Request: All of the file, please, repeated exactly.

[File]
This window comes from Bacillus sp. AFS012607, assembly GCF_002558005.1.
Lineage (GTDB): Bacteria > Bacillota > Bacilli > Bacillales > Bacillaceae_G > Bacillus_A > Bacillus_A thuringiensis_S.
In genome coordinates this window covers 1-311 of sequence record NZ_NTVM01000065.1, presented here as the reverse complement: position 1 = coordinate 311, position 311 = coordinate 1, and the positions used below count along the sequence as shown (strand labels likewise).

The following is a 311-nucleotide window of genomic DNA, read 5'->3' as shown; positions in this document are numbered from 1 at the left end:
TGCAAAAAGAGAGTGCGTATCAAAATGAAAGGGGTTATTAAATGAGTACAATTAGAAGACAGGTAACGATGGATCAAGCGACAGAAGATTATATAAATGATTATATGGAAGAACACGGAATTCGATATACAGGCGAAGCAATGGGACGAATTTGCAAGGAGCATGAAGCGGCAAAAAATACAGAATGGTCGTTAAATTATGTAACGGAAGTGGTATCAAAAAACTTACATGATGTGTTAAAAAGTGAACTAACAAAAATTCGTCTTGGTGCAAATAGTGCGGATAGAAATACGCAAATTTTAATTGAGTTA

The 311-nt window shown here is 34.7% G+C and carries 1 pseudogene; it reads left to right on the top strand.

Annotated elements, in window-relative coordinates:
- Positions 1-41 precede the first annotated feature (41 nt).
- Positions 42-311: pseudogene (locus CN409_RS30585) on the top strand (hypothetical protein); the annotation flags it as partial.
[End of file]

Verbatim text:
This window comes from Bacillus sp. AFS012607, assembly GCF_002558005.1.
Lineage (GTDB): Bacteria > Bacillota > Bacilli > Bacillales > Bacillaceae_G > Bacillus_A > Bacillus_A thuringiensis_S.
In genome coordinates this window covers 1-311 of sequence record NZ_NTVM01000065.1, presented here as the reverse complement: position 1 = coordinate 311, position 311 = coordinate 1, and the positions used below count along the sequence as shown (strand labels likewise).

The following is a 311-nucleotide window of genomic DNA, read 5'->3' as shown; positions in this document are numbered from 1 at the left end:
TGCAAAAAGAGAGTGCGTATCAAAATGAAAGGGGTTATTAAATGAGTACAATTAGAAGACAGGTAACGATGGATCAAGCGACAGAAGATTATATAAATGATTATATGGAAGAACACGGAATTCGATATACAGGCGAAGCAATGGGACGAATTTGCAAGGAGCATGAAGCGGCAAAAAATACAGAATGGTCGTTAAATTATGTAACGGAAGTGGTATCAAAAAACTTACATGATGTGTTAAAAAGTGAACTAACAAAAATTCGTCTTGGTGCAAATAGTGCGGATAGAAATACGCAAATTTTAATTGAGTTA

The 311-nt window shown here is 34.7% G+C and carries 1 pseudogene; it reads left to right on the top strand.

Annotated elements, in window-relative coordinates:
- Positions 1-41 precede the first annotated feature (41 nt).
- Positions 42-311: pseudogene (locus CN409_RS30585) on the top strand (hypothetical protein); the annotation flags it as partial.